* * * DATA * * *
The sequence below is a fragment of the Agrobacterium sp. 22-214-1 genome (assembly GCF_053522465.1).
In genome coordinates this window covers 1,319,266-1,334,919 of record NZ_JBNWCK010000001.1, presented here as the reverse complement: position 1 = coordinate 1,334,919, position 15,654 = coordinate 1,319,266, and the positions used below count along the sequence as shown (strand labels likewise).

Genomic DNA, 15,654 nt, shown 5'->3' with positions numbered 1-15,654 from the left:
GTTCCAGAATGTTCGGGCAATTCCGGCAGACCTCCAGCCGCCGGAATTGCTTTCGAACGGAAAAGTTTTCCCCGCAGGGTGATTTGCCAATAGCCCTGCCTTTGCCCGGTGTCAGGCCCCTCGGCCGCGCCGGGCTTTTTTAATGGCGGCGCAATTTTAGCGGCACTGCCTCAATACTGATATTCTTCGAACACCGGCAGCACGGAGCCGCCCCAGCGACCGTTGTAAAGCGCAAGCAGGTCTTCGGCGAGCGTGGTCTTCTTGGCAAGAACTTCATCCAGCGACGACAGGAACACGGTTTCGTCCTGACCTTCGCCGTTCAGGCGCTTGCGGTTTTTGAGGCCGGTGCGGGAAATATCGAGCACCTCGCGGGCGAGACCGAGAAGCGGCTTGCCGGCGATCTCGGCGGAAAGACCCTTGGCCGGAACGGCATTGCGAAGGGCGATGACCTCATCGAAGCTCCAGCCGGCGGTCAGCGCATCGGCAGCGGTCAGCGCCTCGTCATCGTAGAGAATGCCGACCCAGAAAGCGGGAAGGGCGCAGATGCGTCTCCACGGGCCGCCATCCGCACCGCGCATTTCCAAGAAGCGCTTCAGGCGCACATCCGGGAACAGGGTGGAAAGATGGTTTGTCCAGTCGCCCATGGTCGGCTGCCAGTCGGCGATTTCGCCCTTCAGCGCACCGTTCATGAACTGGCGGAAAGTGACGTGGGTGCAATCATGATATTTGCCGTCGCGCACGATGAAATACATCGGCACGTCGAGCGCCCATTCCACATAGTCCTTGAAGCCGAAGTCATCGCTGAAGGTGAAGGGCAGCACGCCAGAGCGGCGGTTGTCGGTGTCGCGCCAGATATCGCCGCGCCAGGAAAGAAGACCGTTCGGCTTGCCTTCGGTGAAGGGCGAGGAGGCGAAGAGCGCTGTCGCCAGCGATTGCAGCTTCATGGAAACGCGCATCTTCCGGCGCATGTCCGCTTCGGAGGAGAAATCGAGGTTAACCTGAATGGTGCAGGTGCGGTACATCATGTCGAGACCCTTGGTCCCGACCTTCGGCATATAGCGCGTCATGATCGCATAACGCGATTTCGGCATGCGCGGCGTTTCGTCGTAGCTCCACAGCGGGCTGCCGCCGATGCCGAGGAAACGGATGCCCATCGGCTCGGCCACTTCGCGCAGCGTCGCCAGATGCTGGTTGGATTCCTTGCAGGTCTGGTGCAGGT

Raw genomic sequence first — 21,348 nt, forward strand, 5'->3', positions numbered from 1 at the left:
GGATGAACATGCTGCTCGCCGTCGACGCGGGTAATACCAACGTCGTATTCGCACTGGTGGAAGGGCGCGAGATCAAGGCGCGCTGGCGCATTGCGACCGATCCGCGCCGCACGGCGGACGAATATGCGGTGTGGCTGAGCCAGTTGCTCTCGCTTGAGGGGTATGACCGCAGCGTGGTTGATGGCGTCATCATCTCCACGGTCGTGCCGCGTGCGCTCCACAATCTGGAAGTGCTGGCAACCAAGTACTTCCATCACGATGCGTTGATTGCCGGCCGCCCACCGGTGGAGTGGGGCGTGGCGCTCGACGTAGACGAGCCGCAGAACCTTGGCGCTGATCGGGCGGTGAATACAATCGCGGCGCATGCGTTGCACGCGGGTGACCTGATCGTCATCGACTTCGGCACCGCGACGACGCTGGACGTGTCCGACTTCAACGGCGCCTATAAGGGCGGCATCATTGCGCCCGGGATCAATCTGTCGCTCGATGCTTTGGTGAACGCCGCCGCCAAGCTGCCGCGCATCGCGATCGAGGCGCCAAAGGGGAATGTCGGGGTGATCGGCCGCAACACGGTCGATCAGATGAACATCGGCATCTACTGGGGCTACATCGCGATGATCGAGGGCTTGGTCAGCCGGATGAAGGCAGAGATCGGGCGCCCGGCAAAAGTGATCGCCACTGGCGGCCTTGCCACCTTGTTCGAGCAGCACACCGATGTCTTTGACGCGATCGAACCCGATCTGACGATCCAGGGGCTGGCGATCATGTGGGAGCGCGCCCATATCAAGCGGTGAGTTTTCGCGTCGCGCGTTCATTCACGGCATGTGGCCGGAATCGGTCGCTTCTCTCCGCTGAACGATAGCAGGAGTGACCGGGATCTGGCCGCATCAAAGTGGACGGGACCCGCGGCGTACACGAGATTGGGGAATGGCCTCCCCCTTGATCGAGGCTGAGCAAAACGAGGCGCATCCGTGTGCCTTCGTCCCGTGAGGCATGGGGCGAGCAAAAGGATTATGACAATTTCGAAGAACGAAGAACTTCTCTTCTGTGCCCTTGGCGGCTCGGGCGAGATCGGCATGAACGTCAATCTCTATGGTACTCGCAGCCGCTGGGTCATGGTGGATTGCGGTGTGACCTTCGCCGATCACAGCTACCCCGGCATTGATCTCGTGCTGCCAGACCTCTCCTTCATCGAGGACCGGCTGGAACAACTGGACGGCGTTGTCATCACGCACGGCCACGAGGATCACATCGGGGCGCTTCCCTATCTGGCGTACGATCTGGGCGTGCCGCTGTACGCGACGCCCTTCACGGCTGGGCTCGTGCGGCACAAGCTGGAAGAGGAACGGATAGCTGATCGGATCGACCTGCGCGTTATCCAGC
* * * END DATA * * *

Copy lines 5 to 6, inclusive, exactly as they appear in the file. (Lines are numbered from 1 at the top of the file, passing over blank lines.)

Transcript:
Raw genomic sequence first — 21,348 nt, forward strand, 5'->3', positions numbered from 1 at the left:
GGATGAACATGCTGCTCGCCGTCGACGCGGGTAATACCAACGTCGTATTCGCACTGGTGGAAGGGCGCGAGATCAAGGCGCGCTGGCGCATTGCGACCGATCCGCGCCGCACGGCGGACGAATATGCGGTGTGGCTGAGCCAGTTGCTCTCGCTTGAGGGGTATGACCGCAGCGTGGTTGATGGCGTCATCATCTCCACGGTCGTGCCGCGTGCGCTCCACAATCTGGAAGTGCTGGCAACCAAGTACTTCCATCACGATGCGTTGATTGCCGGCCGCCCACCGGTGGAGTGGGGCGTGGCGCTCGACGTAGACGAGCCGCAGAACCTTGGCGCTGATCGGGCGGTGAATACAATCGCGGCGCATGCGTTGCACGCGGGTGACCTGATCGTCATCGACTTCGGCACCGCGACGACGCTGGACGTGTCCGACTTCAACGGCGCCTATAAGGGCGGCATCATTGCGCCCGGGATCAATCTGTCGCTCGATGCTTTGGTGAACGCCGCCGCCAAGCTGCCGCGCATCGCGATCGAGGCGCCAAAGGGGAATGTCGGGGTGATCGGCCGCAACACGGTCGATCAGATGAACATCGGCATCTACTGGGGCTACATCGCGATGATCGAGGGCTTGGTCAGCCGGATGAAGGCAGAGATCGGGCGCCCGGCAAAAGTGATCGCCACTGGCGGCCTTGCCACCTTGTTCGAGCAGCACACCGATGTCTTTGACGCGATCGAACCCGATCTGACGATCCAGGGGCTGGCGATCATGTGGGAGCGCGCCCATATCAAGCGGTGAGTTTTCGCGTCGCGCGTTCATTCACGGCATGTGGCCGGAATCGGTCGCTTCTCTCCGCTGAACGATAGCAGGAGTGACCGGGATCTGGCCGCATCAAAGTGGACGGGACCCGCGGCGTACACGAGATTGGGGAATGGCCTCCCCCTTGATCGAGGCTGAGCAAAACGAGGCGCATCCGTGTGCCTTCGTCCCGTGAGGCATGGGGCGAGCAAAAGGATTATGACAATTTCGAAGAACGAAGAACTTCTCTTCTGTGCCCTTGGCGGCTCGGGCGAGATCGGCATGAACGTCAATCTCTATGGTACTCGCAGCCGCTGGGTCATGGTGGATTGCGGTGTGACCTTCGCCGATCACAGCTACCCCGGCATTGATCTCGTGCTGCCAGACCTCTCCTTCATCGAGGACCGGCTGGAACAACTGGACGGCGTTGTCATCACGCACGGCCACGAGGATCACATCGGGGCGCTTCCCTATCTGGCGTACGATCTGGGCGTGCCGCTGTACGCGACGCCCTTCACGGCTGGGCTCGTGCGGCACAAGCTGGAAGAGGAACGGATAGCTGATCGGATCGACCTGCGCGTTATCCAGC